Madison County Backs Optional Masks At Schools Without Input From Health Advisory Board
Editor’s note: This story was originally published by the Belleville News-Democrat, a news partner of St. Louis Public Radio.
EDWARDSVILLE — The Madison County Board of Health passed a resolution Wednesday night “strongly encouraging” school districts to adopt mask-optional policies for all students this fall, regardless of their age or vaccination status against COVID-19.
But the chairperson of the board of health’s advisory committee, Dr. Raymond Weber, said the board of health did not consult him about the resolution.
“Our job is to see that the issue of COVID is handled,” he said after the resolution passed. “I’m afraid the resolution is not productive in doing that.”
The resolution is non-binding, but State’s Attorney Tom Haine told the board that it provided a sort of “moral authority” for school districts.
Speak for Students, a parents group advocating against mask mandates in Madison County schools, organized a rally before the special county board meeting in Edwardsville. The group has helped organize similar rallies at various school board meetings over the last month.
Some of the attendees promoted misinformation or conspiracy theories about COVID and the vaccine. One person claimed that there are 45,000 vaccine-related deaths being covered up by the federal government.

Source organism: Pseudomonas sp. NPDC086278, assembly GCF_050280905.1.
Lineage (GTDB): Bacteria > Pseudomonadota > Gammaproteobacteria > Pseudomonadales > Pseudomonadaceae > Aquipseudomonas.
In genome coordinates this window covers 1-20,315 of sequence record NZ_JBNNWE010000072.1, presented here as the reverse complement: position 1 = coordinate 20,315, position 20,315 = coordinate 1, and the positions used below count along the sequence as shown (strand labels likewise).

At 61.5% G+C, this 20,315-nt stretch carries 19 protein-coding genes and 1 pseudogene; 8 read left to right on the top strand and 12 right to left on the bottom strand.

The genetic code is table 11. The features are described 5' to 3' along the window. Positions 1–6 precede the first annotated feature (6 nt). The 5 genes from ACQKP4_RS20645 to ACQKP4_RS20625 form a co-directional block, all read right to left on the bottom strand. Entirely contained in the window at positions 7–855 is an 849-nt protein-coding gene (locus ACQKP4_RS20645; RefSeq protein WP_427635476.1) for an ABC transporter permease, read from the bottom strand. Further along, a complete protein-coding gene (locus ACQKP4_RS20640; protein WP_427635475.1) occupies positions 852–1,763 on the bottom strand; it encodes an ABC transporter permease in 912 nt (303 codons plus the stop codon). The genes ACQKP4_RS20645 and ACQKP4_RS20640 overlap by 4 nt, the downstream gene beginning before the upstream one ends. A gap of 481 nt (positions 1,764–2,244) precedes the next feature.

But Speak for Students Megan Cunningham said she and her husband, Ryan Cunningham, co-founders of the group, are not against masks or vaccines in all situations. Both have received the COVID vaccine, and she said they understand that kids or families facing certain health risks will continue to mask.
“At this point in time, we’re not going to eradicate COVID,” Megan Cunningham said during the rally. “We have to live with it, and that means some of us are at a higher risk.”
Debate is mostly along party lines
Around 60 people, including children, showed up for the rally against masks, and were largely greeted with encouragement by passing drivers.
Four people spoke before the board of health discussed the resolution. At least three of them — including Bond County attorney Tom DeVore, who represented more than 100 clients in 30 counties in legal battles against the stay-at-home executive orders in Illinois during the pandemic — have spoken at school board meetings in Collinsville and Edwardsville.
The resolution passed 18-10, mostly along party lines, with Republicans favoring the resolution. Only Robert Pollard, a Democrat from East Alton, and Heather Mueller-Jones, a Republican from Maryville, crossed over.
County Board Chairman Kurt Prenzler and board member Nick Petrillo were absent.
Mueller-Jones argued that getting kids into the classroom full-time and in person should be the board’s top priority and she’d favor wearing masks if that’s what it takes to meet that goal.
“We should be supporting those people and not making their job harder, just because we want to take some political stance or look good or do some cockamamie advisory resolution that doesn’t do a hill of beans to help anyone,” Mueller-Jones said. “This board should be helping people in Madison County.”
Valerie Doucleff, a Republican from Godfrey who works at Alton Unit District 11 as a fifth-grade teacher, said she could see the negative effects masks were having on children in the classroom.
“These kids are affected by them — socially, academically,” she said. “We have put a wall in front of their faces. They are suffering. When they have free time to socialize, they don’t even talk to each other anymore.”